During the second day of bargaining, the OUS presented the Union with many more substantive proposals. After presentation of those proposals the Union determined that more time would be needed to review and address the proposals so the two sides decided to end negotiations at that time.
Wage Floor Both An Interest and A Concern
The OUS and SEIU bargaining teams met March 12 and 13 at the University of Oregon and continued making progress by signing a number of tentative agreements and agreeing to keep several Articles as-is in any new contract that the parties ultimately agree upon.
On the first day of negotiations the OUS bargaining team expressed an interest in, as well as a concern over, the Union’s economic proposal requiring a wage floor of $2,498. While this proposal is of interest, we explained to the Union that there are concerns that raising to the federal guideline may result in loss of other valuable assistance, such as food stamp eligibility, or housing and child care subsidies. We’re concerned that by doing the right thing our employees may lose so much more in the end. So, we asked the Union to talk to you about this and see whether doing the right thing is really the most beneficial thing for potentially affected employees.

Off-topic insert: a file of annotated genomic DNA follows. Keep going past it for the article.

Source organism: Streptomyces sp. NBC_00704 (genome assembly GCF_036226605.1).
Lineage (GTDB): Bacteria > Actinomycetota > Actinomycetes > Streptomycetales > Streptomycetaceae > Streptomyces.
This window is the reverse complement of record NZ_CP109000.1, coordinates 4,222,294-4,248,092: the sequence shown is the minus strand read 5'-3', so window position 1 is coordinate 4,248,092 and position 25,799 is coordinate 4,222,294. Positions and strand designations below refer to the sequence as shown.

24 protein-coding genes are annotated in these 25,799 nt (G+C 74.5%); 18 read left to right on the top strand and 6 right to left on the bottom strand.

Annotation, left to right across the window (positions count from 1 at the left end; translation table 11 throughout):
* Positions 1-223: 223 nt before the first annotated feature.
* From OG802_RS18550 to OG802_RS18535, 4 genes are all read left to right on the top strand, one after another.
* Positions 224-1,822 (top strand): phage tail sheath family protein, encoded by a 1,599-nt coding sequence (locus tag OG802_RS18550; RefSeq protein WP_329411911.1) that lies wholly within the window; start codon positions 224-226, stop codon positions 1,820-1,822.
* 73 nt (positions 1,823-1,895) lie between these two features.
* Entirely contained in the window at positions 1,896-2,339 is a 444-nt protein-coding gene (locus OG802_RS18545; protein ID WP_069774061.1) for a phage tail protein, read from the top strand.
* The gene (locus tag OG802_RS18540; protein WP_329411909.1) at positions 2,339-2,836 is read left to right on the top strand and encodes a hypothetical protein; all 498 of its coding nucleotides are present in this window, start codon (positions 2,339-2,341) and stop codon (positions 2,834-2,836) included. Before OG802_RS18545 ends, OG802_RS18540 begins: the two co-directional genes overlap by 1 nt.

UPDATE: OUS proposed raising monthly salaries to $2,500. See the April 18 & 19 negotiations below.
Here some other highlights from the negotiations that occurred at UO:
The OUS agreed that seniority should be used, at least every other year, when determining who should receive a holiday off if two employees request the same time off.
The OUS proposed that discrimination cases be handled through arbitration, not the courts. Arbitration is less costly than litigation, but the Union said “it would not be appropriate” for them to represent you in discrimination cases, so the Union rejected this.
- The OUS would like the ability to use performance evaluations as evidence in the disciplinary process. This allows employees to use good evaluations to defend against unnecessary actions taken by “bully bosses”. The Union rejected this.
- The OUS proposed a new six month trial service for employees who transfer from one university to another. This allows the employee adequate time to adjust to the position and environment.
- The OUS proposed that you have a right to request that “incorrect material” be removed from your official personnel file and that your request to remove the material would remain in the file if the material was actually correct. This gives employees a right to have their position documented in the official personnel file.
- The OUS proposed to clarify the type of leave one can use during a temporary interruption of work, because some employees were abusing the use of sick leave which is not fair to everyone else. The OUS proposal would continue the use of preapproved sick leave, such as FMLA, during temporary interruptions.